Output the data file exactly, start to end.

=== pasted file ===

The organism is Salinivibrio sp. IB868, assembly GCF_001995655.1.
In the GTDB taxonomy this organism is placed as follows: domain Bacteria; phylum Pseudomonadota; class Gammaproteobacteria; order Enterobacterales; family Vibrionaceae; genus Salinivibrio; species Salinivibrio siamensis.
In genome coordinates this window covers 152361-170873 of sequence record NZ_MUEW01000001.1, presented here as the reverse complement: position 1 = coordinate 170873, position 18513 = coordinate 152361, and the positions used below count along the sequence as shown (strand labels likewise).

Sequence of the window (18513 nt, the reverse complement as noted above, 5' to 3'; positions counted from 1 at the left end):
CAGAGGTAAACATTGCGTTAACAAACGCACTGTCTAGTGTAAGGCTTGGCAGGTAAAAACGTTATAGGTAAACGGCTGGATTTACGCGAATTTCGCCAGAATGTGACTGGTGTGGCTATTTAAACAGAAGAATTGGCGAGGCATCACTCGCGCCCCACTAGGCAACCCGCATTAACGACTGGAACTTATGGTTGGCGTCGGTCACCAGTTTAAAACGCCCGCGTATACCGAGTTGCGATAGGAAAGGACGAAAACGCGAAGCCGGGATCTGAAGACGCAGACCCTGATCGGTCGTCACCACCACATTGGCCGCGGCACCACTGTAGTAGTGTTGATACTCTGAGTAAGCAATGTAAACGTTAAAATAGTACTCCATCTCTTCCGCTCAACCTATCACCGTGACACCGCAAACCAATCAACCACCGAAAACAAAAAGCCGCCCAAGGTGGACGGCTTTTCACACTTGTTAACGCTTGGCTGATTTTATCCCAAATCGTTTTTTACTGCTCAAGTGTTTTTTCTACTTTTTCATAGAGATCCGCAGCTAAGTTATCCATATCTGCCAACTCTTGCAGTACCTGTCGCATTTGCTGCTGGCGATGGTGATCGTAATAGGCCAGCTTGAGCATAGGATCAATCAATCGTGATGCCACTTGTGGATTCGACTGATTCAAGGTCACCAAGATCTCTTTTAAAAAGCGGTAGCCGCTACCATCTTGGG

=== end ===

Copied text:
The organism is Salinivibrio sp. IB868, assembly GCF_001995655.1.
In the GTDB taxonomy this organism is placed as follows: domain Bacteria; phylum Pseudomonadota; class Gammaproteobacteria; order Enterobacterales; family Vibrionaceae; genus Salinivibrio; species Salinivibrio siamensis.
In genome coordinates this window covers 152361-170873 of sequence record NZ_MUEW01000001.1, presented here as the reverse complement: position 1 = coordinate 170873, position 18513 = coordinate 152361, and the positions used below count along the sequence as shown (strand labels likewise).

Sequence of the window (18513 nt, the reverse complement as noted above, 5' to 3'; positions counted from 1 at the left end):
CAGAGGTAAACATTGCGTTAACAAACGCACTGTCTAGTGTAAGGCTTGGCAGGTAAAAACGTTATAGGTAAACGGCTGGATTTACGCGAATTTCGCCAGAATGTGACTGGTGTGGCTATTTAAACAGAAGAATTGGCGAGGCATCACTCGCGCCCCACTAGGCAACCCGCATTAACGACTGGAACTTATGGTTGGCGTCGGTCACCAGTTTAAAACGCCCGCGTATACCGAGTTGCGATAGGAAAGGACGAAAACGCGAAGCCGGGATCTGAAGACGCAGACCCTGATCGGTCGTCACCACCACATTGGCCGCGGCACCACTGTAGTAGTGTTGATACTCTGAGTAAGCAATGTAAACGTTAAAATAGTACTCCATCTCTTCCGCTCAACCTATCACCGTGACACCGCAAACCAATCAACCACCGAAAACAAAAAGCCGCCCAAGGTGGACGGCTTTTCACACTTGTTAACGCTTGGCTGATTTTATCCCAAATCGTTTTTTACTGCTCAAGTGTTTTTTCTACTTTTTCATAGAGATCCGCAGCTAAGTTATCCATATCTGCCAACTCTTGCAGTACCTGTCGCATTTGCTGCTGGCGATGGTGATCGTAATAGGCCAGCTTGAGCATAGGATCAATCAATCGTGATGCCACTTGTGGATTCGACTGATTCAAGGTCACCAAGATCTCTTTTAAAAAGCGGTAGCCGCTACCATCTTGGG